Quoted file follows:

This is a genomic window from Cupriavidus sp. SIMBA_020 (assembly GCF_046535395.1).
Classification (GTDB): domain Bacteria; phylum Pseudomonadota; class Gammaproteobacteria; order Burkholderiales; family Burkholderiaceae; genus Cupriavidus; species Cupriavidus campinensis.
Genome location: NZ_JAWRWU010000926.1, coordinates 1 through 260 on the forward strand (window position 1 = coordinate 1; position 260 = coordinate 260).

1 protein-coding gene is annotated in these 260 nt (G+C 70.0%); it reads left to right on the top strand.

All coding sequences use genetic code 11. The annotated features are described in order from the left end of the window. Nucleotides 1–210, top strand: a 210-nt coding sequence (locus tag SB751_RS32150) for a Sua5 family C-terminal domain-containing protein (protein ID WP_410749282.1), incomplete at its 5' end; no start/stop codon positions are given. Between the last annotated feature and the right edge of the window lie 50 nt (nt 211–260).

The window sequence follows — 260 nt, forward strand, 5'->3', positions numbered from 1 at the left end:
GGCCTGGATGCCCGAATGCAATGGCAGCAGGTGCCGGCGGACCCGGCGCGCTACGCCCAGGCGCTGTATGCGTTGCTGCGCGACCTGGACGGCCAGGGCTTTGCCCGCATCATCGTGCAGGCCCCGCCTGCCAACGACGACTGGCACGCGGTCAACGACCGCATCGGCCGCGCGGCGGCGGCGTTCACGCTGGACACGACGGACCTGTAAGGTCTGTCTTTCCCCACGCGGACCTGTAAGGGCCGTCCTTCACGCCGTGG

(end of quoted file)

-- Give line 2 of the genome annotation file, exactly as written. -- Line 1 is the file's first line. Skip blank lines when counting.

Classification (GTDB): domain Bacteria; phylum Pseudomonadota; class Gammaproteobacteria; order Burkholderiales; family Burkholderiaceae; genus Cupriavidus; species Cupriavidus campinensis.